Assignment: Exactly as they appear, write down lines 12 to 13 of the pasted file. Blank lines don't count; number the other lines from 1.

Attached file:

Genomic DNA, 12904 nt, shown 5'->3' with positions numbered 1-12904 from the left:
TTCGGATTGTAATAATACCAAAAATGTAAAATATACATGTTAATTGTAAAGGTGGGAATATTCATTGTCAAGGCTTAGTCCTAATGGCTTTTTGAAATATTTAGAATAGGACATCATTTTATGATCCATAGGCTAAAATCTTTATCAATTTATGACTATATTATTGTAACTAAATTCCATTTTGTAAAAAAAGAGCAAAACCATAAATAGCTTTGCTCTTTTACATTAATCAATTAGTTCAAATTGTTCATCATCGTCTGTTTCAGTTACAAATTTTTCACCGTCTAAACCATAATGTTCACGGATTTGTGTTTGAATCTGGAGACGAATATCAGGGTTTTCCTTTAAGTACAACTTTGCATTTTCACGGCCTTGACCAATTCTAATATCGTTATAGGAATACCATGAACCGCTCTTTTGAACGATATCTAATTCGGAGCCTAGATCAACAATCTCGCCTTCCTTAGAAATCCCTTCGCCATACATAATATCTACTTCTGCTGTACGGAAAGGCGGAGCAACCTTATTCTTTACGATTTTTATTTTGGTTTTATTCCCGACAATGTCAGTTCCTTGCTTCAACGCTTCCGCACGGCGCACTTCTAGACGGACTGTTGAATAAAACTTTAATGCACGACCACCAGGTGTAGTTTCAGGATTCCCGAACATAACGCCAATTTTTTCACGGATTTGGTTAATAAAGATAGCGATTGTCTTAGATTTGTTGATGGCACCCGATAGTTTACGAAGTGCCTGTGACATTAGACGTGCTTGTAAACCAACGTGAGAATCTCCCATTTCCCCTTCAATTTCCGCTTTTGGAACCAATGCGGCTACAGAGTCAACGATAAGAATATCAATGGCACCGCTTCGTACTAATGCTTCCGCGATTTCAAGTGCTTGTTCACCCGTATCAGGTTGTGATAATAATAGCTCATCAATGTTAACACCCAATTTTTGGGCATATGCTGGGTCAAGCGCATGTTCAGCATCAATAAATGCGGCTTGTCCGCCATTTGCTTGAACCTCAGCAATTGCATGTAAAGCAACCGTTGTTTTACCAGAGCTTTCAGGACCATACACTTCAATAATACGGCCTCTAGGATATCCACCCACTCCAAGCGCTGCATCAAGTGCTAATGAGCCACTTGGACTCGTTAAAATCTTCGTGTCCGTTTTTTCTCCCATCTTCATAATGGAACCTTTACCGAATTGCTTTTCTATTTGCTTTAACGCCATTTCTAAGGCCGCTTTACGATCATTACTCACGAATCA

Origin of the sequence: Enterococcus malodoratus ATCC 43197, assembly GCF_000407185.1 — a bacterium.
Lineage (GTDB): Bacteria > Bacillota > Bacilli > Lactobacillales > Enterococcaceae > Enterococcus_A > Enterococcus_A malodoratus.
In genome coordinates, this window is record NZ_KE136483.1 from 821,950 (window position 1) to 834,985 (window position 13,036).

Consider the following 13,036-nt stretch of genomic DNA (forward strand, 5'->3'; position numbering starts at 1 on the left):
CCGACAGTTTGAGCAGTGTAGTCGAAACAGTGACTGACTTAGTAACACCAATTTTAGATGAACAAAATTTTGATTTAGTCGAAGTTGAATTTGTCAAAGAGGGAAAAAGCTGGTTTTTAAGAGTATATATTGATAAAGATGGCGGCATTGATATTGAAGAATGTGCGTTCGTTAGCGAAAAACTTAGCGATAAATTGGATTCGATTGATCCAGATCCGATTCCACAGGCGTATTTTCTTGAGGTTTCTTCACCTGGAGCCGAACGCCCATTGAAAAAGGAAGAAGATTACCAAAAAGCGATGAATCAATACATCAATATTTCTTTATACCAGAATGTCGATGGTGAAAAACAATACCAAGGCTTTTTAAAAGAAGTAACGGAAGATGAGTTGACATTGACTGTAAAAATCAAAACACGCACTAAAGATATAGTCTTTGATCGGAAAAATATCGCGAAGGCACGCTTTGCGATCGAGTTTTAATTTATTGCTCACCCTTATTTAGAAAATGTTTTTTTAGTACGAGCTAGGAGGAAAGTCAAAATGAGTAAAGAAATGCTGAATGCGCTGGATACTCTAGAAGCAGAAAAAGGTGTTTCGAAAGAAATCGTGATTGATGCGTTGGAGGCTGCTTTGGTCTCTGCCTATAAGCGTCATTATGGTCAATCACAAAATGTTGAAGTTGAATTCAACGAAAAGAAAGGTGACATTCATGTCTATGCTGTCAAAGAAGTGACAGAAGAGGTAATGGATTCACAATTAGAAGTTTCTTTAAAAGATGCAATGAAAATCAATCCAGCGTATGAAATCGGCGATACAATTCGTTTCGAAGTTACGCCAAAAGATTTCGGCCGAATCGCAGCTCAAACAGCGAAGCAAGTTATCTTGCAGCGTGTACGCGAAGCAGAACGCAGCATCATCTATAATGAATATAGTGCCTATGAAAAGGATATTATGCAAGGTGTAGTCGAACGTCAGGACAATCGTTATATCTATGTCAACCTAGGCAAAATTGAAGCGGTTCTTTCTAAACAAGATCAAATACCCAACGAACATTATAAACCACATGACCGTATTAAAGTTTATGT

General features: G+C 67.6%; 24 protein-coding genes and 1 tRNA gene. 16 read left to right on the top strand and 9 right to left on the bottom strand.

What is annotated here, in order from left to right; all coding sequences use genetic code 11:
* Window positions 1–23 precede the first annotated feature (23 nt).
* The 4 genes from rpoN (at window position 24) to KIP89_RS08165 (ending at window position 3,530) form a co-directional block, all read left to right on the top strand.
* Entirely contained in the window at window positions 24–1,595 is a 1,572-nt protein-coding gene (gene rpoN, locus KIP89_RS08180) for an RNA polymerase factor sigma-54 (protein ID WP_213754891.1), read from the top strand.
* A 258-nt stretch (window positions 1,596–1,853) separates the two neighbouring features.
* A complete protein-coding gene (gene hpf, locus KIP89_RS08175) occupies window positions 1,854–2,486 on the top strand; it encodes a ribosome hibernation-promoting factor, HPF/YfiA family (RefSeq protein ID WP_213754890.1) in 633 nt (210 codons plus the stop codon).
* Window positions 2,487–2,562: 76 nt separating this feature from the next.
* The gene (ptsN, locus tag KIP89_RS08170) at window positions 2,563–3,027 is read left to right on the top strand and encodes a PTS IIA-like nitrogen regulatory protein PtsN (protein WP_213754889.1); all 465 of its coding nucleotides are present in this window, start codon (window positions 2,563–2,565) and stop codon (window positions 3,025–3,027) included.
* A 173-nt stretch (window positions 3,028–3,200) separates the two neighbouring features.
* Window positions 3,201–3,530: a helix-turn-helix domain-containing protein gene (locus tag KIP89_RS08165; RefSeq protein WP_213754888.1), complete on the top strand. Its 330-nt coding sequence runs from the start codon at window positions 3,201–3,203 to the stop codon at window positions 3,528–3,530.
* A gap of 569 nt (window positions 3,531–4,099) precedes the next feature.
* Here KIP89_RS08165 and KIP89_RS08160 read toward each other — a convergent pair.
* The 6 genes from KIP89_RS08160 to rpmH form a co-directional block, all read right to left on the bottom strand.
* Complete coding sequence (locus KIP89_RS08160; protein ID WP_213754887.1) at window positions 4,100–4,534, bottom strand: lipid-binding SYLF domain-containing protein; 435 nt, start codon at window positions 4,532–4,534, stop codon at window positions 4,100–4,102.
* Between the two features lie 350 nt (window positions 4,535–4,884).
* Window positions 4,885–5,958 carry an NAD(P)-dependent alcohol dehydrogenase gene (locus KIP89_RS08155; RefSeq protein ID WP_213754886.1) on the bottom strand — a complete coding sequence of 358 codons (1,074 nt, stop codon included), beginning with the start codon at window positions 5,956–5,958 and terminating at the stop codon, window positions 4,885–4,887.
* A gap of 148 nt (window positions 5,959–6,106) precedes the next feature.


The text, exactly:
* Entirely contained in the window at window positions 24–1,595 is a 1,572-nt protein-coding gene (gene rpoN, locus KIP89_RS08180) for an RNA polymerase factor sigma-54 (protein ID WP_213754891.1), read from the top strand.
* A 258-nt stretch (window positions 1,596–1,853) separates the two neighbouring features.